The benefits program for the deceased officer will take care of his family


Edmond police officers pay tribute to Sgt. CJ Nelson at the funeral of their deceased comrade July 25 at Crossings Community Church. (Photo by Marion Cain)

EDMOND — The outpouring of community support for the family of late police officer CJ Nelson ran the gamut from the lemonade stand, car wash, memorial run, rifle raffle and cash donations.

The 38-year-old husband and father died July 19 when his police motorcycle was hit by a truck a day before his 13th birthday with the Edmond Police Department.

He leaves behind his wife Jenefer and their children, Emily and Connor.

“As this is a death in service, they will be taken care of,” police spokeswoman Emily Ward said of workers’ compensation and retirement benefits.

The family will also continue to receive emotional support from other police families.

“We want to be in their lives for a long time,” Ward said. Many officers were her friends, their wives are friends, their children are friends, she said.

They are all faced with the first death of an officer in the exercise of their duties in the history of the Edmond Sûreté.

“Whenever an officer loses his life in the line of duty, there are no words to describe it. A widow woke up this morning without her husband, and the children woke up without their father. And that’s the reality that every officer faces when they put on this uniform,” Mark Nelson, president, posted on the Oklahoma City Fraternal Order of Police’s Facebook page.

The non-profit group Officer Down Memorial Page added Sgt. Christopher James Nelson on his website last month. His death is one of 153 in the United States recorded so far in 2022.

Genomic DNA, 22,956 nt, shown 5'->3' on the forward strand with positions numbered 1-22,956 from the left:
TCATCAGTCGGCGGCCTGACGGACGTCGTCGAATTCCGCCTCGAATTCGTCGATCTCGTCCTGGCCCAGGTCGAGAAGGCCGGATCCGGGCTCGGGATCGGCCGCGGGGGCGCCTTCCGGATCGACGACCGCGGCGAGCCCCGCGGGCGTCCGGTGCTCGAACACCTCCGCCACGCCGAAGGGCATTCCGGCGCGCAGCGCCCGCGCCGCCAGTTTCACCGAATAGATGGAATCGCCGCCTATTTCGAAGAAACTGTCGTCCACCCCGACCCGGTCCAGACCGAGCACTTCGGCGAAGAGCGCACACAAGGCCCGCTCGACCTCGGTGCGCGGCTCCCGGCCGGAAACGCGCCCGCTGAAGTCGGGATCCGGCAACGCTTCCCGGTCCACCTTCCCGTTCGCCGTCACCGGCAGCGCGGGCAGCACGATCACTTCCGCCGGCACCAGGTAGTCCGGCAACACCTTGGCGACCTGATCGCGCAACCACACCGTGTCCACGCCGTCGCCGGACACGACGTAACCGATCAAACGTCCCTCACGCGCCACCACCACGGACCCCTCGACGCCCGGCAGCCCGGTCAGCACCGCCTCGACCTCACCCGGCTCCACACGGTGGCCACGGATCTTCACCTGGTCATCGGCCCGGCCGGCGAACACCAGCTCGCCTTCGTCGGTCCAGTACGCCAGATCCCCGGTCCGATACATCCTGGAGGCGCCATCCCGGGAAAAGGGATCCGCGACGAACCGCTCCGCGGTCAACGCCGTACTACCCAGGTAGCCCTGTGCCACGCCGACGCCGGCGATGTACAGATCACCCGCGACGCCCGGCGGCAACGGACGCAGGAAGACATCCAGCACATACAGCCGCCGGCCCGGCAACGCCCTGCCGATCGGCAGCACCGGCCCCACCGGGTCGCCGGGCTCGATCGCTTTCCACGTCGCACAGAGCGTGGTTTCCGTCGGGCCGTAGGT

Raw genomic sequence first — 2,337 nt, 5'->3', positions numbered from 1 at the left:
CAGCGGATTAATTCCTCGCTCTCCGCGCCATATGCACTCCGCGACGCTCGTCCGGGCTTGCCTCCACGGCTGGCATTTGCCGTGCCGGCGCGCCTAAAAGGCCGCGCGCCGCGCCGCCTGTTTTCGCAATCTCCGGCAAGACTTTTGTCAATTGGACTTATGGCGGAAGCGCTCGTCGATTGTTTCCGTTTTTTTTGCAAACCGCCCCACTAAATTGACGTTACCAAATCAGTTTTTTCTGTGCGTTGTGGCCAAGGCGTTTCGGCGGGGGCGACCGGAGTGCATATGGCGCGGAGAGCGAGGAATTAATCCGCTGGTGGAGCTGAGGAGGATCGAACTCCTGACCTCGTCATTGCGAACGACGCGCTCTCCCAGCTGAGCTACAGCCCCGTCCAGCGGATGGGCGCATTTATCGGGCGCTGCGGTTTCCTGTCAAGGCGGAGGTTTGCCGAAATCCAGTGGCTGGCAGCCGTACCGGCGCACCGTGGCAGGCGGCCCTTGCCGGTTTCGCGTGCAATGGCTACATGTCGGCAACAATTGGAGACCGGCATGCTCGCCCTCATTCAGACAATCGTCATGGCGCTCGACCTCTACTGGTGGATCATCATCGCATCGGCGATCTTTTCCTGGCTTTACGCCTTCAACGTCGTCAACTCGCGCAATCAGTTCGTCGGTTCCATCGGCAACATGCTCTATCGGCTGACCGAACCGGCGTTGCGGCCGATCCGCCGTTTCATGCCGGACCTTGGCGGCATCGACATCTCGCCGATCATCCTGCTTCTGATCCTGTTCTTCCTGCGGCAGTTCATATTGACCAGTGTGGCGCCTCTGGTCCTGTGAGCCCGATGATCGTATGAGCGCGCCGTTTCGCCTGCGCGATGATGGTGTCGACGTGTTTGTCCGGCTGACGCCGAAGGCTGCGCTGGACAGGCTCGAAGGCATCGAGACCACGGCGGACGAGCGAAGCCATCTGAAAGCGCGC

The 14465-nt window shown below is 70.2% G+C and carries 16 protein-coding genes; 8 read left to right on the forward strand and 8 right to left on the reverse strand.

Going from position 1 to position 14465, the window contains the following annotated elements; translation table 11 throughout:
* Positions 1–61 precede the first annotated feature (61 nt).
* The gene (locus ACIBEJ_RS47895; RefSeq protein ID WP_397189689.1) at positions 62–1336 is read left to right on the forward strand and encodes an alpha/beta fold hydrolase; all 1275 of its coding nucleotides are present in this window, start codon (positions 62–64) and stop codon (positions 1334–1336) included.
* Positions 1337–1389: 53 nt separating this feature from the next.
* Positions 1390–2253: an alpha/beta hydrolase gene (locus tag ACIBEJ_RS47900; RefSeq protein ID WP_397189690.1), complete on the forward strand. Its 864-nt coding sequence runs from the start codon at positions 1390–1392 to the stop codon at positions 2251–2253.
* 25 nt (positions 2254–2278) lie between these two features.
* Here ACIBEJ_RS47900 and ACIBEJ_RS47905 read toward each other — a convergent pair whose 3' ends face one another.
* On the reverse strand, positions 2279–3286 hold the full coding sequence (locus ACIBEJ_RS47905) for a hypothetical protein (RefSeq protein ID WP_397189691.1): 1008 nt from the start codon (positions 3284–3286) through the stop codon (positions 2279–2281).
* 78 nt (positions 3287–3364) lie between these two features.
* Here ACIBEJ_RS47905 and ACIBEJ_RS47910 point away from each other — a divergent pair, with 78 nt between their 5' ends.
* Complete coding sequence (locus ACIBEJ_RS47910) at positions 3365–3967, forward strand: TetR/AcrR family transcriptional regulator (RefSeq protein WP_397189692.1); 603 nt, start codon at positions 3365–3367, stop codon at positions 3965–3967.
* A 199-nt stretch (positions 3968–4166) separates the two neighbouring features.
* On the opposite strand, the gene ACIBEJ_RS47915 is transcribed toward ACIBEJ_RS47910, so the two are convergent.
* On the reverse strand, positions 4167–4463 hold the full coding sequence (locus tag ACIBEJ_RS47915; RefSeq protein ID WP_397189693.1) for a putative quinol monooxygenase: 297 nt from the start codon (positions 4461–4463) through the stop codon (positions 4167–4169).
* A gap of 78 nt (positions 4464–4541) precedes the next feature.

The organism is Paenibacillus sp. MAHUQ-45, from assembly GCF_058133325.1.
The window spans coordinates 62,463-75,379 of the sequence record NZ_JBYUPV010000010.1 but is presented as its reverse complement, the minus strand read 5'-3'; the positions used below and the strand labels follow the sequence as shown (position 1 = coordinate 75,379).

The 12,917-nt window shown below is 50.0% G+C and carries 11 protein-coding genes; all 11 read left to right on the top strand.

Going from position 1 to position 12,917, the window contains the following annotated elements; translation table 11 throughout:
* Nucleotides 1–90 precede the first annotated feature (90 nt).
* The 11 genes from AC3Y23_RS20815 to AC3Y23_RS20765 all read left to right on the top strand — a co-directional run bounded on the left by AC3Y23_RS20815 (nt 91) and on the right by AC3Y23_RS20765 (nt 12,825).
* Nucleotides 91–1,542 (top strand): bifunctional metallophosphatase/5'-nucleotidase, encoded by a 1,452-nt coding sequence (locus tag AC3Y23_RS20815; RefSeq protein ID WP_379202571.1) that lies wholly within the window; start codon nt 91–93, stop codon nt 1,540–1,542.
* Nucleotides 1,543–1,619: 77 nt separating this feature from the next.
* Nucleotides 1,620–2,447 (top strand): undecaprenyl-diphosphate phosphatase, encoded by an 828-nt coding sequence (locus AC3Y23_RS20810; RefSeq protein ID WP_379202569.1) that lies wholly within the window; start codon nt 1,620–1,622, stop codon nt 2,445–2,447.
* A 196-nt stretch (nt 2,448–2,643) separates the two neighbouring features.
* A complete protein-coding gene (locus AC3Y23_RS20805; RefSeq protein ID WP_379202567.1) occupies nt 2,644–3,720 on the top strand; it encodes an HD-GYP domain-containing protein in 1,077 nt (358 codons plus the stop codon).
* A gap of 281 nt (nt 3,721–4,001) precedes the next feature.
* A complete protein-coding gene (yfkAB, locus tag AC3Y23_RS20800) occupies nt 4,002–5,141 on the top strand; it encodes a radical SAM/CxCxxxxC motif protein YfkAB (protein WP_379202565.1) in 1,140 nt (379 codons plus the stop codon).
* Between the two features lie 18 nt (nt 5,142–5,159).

“Death in the line of duty is a possibility that families of police officers should be prepared for,” the organization says. “The survivors’ ability to cope with a death in the line of duty is directly affected by the department’s response to the tragedy and the family’s knowledge of their rights and benefits.”

Oklahoma workers’ compensation law provides for actual funeral expenses not to exceed $10,000 as well as lump sum payments of $100,000 to the spouse and $25,000 to each child.

Weekly benefits from the date of death are based on the officer’s salary. They must continue as long as the surviving spouse remains single and until the children turn 18 or 23 if enrolled in school full time.

Edmond City Attorney Stephen Murdock said that in the tragic case of Officer Nelson, the weekly benefit is $667.23 per week for his wife and $142.98 for each of his two children.

Additionally, all city employees receive a $25,000 life insurance benefit and a $25,000 accidental death benefit paid by the city, Murdock said.

Nelson was a member of the Edmond Fraternal Order of Police Lodge 136, which will provide a retirement benefit to his wife.

“Since he’s been on duty, she’s been getting his pension as if he’d worked 20 years,” Ward said. “Basically, it’s 50% of what he was earning at the time of his death.”


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